In addition to fostering storytelling skills among local nomads, English learning is also a means for the younger generation to have equitable access to job opportunities in tourism and beyond. By incorporating language education this way, Khusvegi English & Nomadic Culture Camp aims to create a more equitable and inclusive tourism model.
Ownership and Leadership
This model of immersive, slow and community-led tourism ensures the local eagle hunting community has full control and ownership of tourism development efforts. Within the tourism industry, development projects in Indigenous communities are often extractive; the local communities do not have full ownership of their own tourism development- and investment-related decisions, which leads to a for-profit tourism model that benefits outsiders.
To avoid such contradiction, Khusvegi English & Nomadic Culture Camp has worked on ensuring that the initiative is locally rooted in the community. As Khusvegi Camp's pilot program was launched in June of 2022, it gained the support of the local governments of Bayan Ulgii and Sagsai village, as well as the Mongolian Parliament in Ulaanbaatar. The community of 5000 or more eagle hunters in Sagsai fully supported the pilot program as the community members acted as camp managers, event organizers, and accommodation hosts, among a few other roles to make the program a success.
Lessons from the Pilot & Future Steps
The 30-day pilot program in 2022 successfully engaged 50 local participants of varying ages, who received support in English skills from native/fluent English-speaking guests. At the same time, the foreign teachers lived with nomadic families where they experienced the nomadic life and culture first-hand. Three local Kazakh teachers co-taught with the foreign teachers as a means for them to expand their English teaching skills.
The first group of 50 students noted that Khusvegi Camp helped them build confidence in learning English. Many of them saw a significant improvement in their language ability, prompting them to pursue careers that require the English language as a skill.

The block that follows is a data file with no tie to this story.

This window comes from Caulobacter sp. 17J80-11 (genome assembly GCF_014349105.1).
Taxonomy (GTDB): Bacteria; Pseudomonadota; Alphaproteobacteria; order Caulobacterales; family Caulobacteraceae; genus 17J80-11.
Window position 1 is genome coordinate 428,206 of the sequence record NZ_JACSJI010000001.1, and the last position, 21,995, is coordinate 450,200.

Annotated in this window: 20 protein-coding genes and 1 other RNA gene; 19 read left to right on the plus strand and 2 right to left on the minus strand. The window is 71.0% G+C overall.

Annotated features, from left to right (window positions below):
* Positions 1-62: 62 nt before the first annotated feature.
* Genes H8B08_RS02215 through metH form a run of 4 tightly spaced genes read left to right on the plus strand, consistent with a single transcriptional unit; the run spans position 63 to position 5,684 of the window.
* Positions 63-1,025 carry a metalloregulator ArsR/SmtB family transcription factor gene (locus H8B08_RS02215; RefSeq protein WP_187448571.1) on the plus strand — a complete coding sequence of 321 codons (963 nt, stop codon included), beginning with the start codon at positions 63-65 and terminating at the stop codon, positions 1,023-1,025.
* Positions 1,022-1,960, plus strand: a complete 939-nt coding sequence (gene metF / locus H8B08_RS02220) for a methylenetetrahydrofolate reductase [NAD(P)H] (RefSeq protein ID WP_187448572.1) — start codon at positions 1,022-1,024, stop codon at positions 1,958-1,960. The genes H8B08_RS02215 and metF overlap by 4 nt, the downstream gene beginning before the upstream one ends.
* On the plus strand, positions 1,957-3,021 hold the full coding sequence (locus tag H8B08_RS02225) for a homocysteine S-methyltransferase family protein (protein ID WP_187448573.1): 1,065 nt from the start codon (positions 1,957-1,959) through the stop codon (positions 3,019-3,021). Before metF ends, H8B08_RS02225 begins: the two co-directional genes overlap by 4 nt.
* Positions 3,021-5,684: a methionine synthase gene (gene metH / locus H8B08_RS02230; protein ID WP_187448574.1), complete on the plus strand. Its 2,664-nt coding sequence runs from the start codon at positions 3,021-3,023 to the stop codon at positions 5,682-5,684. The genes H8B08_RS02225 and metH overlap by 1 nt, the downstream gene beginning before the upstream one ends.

Khusvegi Camp will seek to maintain the first group of 50 students, while working towards growing the program. To increase the number of students in the future, more teachers (whose fees help fund the program) will be needed. Growing the program will help further expand upon the benefits that the local community of eagle hunters and nomads can receive in the future.
In addition to ensuring the sustainability and growth of the language program, Khusvegi Camp plans to build a joint eagle hunting museum-English library in the village to supplement the mission of helping preserve nomadic culture and creating language equity.
To achieve the mission, the key goal now is to establish a consistent network of supporters and participants for years to come; this includes spreading the word across the industry, building partnerships and raising awareness to reach a larger audience.
For those interested in supporting Khusvegi Camp, here are several ways to do so:
- Learn more. Get to know the story of this project better, so you can understand and relate to its mission and vision.
- Spread the word. Follow the news and updates on the Facebook page, and like and share Khusvegi Camp’s stories.
- Contribute. Support the crowdfunding campaign to build the Khusvegi Museum & English Library.
This case study has been created based on the Khusvegi English & Nomadic Culture Camp’s story submitted to the 2022 GLP Sustainability Storytelling Competition. Khusvegi English & Nomadic Culture Camp’s submission was the category winner for the “Communities & Culture” category.
In collaboration with GLP, TrainingAid is sharing the various lessons these stories represent as case studies.